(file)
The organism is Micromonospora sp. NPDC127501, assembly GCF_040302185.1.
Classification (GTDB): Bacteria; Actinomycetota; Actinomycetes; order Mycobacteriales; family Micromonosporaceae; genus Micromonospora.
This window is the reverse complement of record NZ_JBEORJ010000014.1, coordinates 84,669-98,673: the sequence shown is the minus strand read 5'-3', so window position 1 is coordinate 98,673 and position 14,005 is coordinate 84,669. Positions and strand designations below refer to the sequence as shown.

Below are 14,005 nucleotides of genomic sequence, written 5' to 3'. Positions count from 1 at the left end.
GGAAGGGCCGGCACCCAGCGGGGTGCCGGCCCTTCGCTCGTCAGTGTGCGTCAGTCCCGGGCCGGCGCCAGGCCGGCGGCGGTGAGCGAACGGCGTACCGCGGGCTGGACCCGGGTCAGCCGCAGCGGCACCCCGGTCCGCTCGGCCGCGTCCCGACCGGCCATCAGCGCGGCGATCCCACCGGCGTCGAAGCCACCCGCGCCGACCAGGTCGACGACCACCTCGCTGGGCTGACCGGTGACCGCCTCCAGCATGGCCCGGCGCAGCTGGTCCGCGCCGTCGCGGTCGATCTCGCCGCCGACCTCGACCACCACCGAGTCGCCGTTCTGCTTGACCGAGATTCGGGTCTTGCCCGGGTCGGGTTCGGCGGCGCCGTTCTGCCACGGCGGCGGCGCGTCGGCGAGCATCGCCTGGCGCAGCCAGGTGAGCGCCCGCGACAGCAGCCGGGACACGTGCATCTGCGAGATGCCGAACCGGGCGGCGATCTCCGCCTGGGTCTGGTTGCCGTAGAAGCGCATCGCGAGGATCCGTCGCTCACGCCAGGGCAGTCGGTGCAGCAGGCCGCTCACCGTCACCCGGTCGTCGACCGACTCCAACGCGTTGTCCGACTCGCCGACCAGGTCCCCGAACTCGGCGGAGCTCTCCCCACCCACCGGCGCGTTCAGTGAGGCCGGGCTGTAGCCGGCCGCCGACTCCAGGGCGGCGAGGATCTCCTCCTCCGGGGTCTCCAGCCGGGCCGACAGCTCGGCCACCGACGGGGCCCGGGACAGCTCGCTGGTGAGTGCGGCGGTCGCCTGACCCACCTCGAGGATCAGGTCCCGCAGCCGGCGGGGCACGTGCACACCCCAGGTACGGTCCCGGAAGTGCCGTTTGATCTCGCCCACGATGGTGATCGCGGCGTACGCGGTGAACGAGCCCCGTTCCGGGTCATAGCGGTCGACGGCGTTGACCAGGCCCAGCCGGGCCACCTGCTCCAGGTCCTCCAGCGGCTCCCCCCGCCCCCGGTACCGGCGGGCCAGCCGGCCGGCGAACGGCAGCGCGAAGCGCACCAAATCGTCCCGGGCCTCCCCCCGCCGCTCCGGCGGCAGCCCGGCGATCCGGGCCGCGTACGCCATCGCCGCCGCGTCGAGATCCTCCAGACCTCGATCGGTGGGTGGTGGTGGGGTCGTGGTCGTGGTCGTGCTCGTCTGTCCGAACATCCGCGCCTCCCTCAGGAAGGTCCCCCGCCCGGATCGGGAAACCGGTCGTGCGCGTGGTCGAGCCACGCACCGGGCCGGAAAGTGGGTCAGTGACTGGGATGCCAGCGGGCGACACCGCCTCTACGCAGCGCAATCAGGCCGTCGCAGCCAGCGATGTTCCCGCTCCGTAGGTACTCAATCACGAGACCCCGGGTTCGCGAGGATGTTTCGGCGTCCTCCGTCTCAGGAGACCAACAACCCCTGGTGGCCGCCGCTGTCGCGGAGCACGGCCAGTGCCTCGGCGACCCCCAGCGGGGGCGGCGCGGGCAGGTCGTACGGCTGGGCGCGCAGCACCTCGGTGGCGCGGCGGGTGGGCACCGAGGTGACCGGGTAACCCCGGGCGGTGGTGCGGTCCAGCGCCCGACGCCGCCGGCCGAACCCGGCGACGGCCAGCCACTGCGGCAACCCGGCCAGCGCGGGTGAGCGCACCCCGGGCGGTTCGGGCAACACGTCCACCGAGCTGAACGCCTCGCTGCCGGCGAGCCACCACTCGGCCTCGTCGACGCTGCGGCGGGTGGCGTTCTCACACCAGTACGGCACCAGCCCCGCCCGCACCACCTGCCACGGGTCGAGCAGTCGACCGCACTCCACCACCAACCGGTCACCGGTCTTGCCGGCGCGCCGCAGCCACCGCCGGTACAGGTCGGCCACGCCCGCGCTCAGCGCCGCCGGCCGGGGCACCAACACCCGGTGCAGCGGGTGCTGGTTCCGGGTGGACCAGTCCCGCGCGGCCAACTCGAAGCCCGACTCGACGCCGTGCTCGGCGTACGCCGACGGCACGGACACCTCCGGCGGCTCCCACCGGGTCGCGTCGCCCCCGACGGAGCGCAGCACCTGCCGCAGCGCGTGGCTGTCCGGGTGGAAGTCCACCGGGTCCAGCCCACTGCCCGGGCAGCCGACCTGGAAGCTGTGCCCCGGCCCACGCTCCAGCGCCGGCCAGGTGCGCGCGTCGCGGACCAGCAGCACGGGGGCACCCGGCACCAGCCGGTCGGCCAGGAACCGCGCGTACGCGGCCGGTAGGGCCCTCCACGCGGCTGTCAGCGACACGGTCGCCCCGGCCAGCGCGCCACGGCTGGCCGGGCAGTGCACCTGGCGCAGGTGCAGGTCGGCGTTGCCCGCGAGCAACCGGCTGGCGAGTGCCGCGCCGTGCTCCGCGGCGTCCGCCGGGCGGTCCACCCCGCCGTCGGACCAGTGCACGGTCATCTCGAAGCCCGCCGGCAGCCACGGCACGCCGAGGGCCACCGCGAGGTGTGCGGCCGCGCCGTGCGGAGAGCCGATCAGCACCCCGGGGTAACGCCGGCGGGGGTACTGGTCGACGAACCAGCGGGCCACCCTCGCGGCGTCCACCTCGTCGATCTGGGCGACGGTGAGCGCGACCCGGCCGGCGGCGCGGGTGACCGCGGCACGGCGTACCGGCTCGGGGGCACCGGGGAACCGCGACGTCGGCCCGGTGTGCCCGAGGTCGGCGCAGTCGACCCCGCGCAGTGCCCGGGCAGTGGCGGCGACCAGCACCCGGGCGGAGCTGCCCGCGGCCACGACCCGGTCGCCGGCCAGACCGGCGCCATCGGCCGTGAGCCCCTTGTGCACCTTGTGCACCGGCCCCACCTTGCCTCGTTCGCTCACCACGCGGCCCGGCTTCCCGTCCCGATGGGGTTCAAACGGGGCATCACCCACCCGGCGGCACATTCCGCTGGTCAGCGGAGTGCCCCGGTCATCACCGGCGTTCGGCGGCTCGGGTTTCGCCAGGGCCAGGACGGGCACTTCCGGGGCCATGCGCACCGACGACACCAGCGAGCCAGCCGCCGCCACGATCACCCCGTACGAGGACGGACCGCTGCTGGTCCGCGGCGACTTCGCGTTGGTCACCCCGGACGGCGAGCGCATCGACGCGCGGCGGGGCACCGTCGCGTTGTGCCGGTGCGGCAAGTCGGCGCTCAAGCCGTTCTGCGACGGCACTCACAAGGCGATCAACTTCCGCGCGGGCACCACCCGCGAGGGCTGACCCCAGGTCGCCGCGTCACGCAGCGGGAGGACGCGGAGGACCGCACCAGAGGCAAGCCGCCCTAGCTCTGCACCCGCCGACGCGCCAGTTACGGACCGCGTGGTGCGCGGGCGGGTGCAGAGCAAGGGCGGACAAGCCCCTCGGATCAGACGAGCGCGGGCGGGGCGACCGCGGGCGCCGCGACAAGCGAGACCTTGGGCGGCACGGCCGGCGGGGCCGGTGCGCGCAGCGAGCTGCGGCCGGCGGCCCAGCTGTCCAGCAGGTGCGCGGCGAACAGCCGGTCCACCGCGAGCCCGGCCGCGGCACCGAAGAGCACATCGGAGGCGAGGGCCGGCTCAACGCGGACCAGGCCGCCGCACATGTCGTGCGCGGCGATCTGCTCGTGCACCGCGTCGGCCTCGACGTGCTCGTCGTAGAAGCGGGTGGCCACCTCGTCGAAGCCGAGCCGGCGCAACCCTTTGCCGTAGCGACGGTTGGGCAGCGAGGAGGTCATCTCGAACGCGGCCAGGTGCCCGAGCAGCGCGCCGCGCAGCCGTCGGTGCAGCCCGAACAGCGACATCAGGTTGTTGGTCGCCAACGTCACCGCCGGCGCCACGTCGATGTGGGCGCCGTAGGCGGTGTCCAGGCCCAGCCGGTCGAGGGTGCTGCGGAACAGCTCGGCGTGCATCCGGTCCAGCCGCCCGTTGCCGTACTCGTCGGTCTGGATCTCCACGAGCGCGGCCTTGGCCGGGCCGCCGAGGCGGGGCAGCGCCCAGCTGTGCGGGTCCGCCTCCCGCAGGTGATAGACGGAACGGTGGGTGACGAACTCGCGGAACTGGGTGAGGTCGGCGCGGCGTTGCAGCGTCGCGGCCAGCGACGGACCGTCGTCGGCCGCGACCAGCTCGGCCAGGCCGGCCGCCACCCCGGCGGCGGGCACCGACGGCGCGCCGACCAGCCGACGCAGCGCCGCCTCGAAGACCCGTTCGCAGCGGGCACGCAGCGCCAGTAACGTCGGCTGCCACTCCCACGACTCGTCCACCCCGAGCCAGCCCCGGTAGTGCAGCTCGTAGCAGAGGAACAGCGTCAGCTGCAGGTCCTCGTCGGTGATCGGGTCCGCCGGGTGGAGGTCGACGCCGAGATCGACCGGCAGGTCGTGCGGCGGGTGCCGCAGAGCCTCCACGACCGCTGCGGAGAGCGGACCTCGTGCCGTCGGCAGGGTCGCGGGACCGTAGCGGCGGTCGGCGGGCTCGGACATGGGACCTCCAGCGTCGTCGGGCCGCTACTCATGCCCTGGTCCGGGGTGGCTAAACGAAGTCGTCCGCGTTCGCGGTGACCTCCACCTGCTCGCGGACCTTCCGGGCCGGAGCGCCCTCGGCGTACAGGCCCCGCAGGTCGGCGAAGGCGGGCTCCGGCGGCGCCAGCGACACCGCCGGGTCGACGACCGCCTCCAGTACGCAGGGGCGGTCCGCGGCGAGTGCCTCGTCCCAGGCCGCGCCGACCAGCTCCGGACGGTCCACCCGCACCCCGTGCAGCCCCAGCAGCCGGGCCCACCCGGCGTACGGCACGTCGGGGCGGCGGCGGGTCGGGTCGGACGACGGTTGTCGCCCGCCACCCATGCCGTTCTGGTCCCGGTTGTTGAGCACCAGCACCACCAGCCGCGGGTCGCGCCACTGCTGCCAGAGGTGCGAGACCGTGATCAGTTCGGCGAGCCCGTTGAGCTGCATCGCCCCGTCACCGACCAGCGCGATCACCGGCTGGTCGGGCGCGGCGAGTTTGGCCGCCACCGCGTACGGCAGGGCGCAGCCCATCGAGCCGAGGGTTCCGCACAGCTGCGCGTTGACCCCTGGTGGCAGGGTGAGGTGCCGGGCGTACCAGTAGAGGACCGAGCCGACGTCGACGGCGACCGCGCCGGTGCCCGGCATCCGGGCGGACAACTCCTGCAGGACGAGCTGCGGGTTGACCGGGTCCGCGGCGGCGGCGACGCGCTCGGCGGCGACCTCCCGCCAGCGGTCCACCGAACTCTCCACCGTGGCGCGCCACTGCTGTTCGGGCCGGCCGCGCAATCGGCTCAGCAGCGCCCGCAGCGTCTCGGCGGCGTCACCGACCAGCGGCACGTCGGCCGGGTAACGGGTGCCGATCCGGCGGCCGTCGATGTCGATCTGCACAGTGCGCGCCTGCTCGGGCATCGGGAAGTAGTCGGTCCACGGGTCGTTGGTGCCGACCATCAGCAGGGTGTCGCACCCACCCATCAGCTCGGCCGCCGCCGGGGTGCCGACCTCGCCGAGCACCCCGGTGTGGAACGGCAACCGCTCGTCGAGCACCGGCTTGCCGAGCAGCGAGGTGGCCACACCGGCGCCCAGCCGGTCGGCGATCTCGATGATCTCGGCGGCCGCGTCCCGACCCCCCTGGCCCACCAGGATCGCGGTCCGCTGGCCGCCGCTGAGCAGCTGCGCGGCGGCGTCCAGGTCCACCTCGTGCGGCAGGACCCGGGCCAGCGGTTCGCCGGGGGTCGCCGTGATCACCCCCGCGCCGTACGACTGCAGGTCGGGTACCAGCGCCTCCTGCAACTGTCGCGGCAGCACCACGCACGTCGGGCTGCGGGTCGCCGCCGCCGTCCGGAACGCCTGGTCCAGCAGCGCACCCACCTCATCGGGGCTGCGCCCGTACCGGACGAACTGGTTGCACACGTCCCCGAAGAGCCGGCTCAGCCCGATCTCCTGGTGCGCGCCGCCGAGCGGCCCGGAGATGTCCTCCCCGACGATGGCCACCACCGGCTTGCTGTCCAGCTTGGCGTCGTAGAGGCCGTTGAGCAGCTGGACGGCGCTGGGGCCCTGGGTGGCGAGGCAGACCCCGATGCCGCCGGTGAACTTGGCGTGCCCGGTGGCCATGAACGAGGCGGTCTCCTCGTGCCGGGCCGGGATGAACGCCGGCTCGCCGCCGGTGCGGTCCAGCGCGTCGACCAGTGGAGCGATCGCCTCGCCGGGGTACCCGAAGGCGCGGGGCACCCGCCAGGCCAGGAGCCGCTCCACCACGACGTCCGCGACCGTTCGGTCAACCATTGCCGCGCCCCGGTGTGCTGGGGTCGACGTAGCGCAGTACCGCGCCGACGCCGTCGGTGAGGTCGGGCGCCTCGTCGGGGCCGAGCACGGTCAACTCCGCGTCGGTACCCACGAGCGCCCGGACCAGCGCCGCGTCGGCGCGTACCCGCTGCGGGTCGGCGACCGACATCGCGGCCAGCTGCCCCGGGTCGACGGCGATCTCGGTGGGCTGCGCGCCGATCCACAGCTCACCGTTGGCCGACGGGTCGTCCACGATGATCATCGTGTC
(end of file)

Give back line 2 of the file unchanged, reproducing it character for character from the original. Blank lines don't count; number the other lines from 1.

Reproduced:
Classification (GTDB): Bacteria; Actinomycetota; Actinomycetes; order Mycobacteriales; family Micromonosporaceae; genus Micromonospora.